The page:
The town's extensive waterfront and the naturally sheltered harbour formed by the estuary have enured that Salcombe has long been a town tied to the sea, and has found success in boatbuilding and shipbuilding. These days it is popular with sailing enthusiasts and is a tourist destination. A great deal of pleasure sailing and yachting takes place here. There is also a crabbing industry.
Salcombe is within the South Devon "Area of Outstanding Natural Beauty".
There are a number of shipwrecks off Salcombe. One is of a Bronze Age ship, one of only three known in Britain, which had French made weapons and jewellery. The Salcombe Cannon Wreck is of a 17th-century ship that contained 400 Moroccan gold coins and Dutch items. In 1936 a Finnish four-masted barque, Herzogin Cecilie stranded at Bolt Head. Also off Salcombe is HMS Untiring which is a Second World War submarine that was sunk in 1957 as a sonar target.
A description of the South Hams is given in the 9th century charter S298. This does not show Salcombe but its area is part of Badestone (Batson). "Salcombe" first appears in the records in 1244, on the boundaries of Batson and West Portlemouth. In 1570, there were 56 mariners while two years later another survey shows five ships under 60 tons at Salcombe.
In 1566 there were ten seine nets at Salcombe while in the 1580s Salcombe fishermen travelled to Padstow annually for the new herring fishery. While there they rented cottages and storehouses.
During the English civil war the town sided with the Royalists and held out against the Roundheads. The ruins of Fort Charles remain towards the south of the town. It held out from January to May 1646 and was the last Royalist stronghold. This fort was built for Henry VIII to defend the estuary. It was slighted on the orders of Parliament after the Civil War.
There is little record of the town between 1650 and 1750, but it is thought that the inhabitants lived by fishing and smuggling. In 1764, the first holiday home, The Moult, was built in Salcombe.
In the 19th century, Salcombe was a major centre for shipping in the fruit trade. Salcombe vessels sailed to Iberia, the Mediterranean and the Caribbean as well as to the Azores and Newfoundland. The fruit cargoes were oranges and lemons from the Azores, and pineapples from the Bahamas and West Indies. Other cargoes brought back included sugar, rum, coconuts and shaddocks. In addition wood such as ebony and mahogany was brought for furnishing ships. Salcombe and Kingsbridge were busy ship building places, producing the Salcombe schooner. This was a fast boat that could be sailed with few hands. However, almost half the fleet were lost with all hands. A mutual marine assurance association had been established in 1811 to insure Salcombe ships.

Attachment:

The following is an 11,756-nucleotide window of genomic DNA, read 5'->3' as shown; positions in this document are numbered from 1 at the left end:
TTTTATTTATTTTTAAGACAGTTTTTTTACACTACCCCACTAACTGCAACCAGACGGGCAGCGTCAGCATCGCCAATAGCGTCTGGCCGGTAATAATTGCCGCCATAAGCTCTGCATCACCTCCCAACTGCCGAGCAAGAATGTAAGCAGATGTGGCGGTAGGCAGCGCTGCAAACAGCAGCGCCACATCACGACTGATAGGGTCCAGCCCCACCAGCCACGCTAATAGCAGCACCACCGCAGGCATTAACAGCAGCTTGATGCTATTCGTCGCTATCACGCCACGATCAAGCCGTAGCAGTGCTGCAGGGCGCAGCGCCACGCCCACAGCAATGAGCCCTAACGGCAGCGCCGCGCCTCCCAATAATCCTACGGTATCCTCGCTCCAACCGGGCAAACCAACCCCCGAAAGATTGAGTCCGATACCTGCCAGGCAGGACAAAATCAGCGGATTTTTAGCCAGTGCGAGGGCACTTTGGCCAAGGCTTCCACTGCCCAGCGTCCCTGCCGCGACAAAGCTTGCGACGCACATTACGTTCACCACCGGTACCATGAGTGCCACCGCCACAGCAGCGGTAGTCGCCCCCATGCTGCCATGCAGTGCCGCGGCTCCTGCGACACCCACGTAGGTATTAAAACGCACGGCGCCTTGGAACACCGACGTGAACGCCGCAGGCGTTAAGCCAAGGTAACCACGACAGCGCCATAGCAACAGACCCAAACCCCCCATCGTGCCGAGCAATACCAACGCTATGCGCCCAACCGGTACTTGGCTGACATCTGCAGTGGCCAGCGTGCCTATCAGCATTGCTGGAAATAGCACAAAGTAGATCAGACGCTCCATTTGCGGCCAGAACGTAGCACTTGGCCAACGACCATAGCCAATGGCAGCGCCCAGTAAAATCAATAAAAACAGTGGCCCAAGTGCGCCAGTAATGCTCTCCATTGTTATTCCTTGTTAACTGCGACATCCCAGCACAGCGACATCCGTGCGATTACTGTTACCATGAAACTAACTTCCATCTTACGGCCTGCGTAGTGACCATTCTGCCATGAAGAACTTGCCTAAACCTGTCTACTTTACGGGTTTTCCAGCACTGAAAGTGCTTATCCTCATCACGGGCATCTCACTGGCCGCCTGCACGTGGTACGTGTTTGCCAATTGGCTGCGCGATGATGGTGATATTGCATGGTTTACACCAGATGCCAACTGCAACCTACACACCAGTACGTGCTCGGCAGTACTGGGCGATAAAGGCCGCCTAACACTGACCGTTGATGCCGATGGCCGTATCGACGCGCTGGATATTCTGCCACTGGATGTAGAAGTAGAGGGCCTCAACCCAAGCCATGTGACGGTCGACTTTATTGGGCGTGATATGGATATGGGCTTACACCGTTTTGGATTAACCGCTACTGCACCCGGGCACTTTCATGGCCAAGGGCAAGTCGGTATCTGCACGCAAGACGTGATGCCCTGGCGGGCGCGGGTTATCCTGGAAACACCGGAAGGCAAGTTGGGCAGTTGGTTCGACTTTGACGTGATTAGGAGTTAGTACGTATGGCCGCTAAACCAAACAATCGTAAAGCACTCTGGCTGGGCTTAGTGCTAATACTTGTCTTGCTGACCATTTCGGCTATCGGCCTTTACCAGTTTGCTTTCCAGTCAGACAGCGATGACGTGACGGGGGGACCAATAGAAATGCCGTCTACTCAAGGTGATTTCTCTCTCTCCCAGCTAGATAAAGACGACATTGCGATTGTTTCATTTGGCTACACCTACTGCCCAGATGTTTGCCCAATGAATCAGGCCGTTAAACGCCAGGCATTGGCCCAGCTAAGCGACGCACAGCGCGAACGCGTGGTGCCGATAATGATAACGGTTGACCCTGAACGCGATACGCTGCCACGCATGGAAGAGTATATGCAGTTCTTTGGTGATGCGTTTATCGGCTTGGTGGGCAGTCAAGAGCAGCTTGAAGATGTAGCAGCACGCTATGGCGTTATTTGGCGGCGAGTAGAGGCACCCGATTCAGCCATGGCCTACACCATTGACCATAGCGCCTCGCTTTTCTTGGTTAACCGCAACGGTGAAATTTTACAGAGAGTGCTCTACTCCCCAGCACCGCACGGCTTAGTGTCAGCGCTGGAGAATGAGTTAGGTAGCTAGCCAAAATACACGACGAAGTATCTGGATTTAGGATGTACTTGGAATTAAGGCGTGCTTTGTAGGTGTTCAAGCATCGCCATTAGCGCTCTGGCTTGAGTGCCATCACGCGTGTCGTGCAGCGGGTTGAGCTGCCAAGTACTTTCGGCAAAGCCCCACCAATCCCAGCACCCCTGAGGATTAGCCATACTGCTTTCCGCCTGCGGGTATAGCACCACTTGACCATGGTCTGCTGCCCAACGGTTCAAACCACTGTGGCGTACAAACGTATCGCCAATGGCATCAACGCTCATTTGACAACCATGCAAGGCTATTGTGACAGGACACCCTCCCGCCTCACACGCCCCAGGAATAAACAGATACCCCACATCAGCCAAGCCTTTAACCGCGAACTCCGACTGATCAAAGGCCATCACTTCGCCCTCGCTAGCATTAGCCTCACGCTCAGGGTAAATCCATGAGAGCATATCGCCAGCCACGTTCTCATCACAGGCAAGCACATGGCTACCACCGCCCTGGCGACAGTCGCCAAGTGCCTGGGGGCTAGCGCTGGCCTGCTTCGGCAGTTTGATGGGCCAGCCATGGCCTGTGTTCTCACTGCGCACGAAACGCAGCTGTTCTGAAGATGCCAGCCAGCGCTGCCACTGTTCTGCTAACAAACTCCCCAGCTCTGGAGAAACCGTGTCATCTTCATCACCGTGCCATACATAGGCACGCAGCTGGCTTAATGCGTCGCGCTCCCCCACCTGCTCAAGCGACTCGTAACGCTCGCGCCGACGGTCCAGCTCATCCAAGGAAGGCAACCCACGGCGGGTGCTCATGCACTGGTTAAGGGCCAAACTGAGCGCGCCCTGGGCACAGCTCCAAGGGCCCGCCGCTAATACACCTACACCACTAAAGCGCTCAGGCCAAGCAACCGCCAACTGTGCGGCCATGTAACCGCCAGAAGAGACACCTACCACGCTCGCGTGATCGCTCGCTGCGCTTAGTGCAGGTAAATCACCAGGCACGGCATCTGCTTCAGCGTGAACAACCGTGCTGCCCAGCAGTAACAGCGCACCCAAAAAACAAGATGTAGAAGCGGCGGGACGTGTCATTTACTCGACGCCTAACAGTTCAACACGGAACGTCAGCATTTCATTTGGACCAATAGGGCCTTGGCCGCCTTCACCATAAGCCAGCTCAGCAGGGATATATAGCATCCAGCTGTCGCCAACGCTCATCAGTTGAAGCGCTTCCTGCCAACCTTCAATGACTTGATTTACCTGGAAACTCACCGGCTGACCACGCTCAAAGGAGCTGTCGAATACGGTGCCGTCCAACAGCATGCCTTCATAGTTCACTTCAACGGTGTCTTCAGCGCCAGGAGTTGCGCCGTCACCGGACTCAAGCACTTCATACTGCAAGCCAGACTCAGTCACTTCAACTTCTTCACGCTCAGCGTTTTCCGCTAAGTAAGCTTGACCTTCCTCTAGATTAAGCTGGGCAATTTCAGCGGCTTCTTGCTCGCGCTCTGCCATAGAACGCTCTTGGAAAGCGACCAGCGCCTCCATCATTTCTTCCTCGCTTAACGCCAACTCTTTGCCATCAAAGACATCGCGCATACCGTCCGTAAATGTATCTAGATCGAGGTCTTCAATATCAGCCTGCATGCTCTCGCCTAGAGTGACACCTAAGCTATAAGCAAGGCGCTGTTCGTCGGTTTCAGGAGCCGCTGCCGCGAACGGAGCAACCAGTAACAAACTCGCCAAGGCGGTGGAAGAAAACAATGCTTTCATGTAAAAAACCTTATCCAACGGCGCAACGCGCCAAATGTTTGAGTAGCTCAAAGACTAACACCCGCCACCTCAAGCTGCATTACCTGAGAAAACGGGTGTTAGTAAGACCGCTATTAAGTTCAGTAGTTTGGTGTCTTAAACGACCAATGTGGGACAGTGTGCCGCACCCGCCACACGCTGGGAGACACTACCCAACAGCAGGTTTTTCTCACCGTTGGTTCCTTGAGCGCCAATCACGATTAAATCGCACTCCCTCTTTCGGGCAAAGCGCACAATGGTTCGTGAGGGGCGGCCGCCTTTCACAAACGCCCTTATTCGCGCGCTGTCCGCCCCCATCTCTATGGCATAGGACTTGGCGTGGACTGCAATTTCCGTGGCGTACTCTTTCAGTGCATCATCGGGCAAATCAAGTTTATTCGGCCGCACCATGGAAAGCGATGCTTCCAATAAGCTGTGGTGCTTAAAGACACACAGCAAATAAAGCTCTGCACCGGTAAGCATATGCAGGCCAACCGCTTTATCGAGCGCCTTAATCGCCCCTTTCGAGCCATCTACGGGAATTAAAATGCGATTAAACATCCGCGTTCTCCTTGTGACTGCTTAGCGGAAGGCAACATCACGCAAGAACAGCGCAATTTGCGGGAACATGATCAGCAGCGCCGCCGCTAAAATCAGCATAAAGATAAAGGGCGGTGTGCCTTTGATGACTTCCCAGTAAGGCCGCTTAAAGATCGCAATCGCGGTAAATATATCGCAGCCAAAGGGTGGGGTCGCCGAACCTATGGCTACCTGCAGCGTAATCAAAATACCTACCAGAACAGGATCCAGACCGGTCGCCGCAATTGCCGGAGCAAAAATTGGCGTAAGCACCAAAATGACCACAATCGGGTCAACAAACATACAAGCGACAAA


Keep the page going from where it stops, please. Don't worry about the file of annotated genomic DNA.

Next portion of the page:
The Salcombe fleet also was involved in the coastal trade supplying coal from Wales and taking away cider, malt, grain and slates. A ferry to Brest was set up in 1870 but did not last.
By 1871, the central part of Salcombe, excluding the outlying districts, numbered 776 people, with 34 shipwrights and 13 ships carpenters. There were also five sawyers, three block makers, two ship's riggers, three sail makers, a tin plate worker and four blacksmiths. However, in the 1870s the fruit trade declined due to outbreaks of orange and pineapple disease and because of the advent of steamships. Some work was found taking salt to Newfoundland and returning with cod but by 1914 there were only three or four locally owned trading ships in the estuary. At this time there was the start of pleasure sailing at Salcombe with the yacht club being founded in 1874. One of the boats raced was the Salcombe yawl for which an owner's association has been set up.
Salcombe became a ship registry port in 1864, but still came under Dartmouth for customs. A customs house was later built at Salcombe which still exists. Between 1796 and 1887 at least 200 vessels were launched from Salcombe. To have more space the shipyards were extended by reclaiming the foreshore. These were later built over and new ones made in Shadycombe Creek. However, many vessels were lost, including seven local boats off the Azores in November 1851. There were four sailmakers lofts at Salcombe and three shipsmiths in 1851. The majority of the Victorian houses seen in Salcombe today were built by shipowners and masters. After 1880, with the advent of steam propulsion and larger ships, there was less new construction and repair work. Salcombe's seamen and craftsmen moved to the deep sea fishing ports or to the dockyards.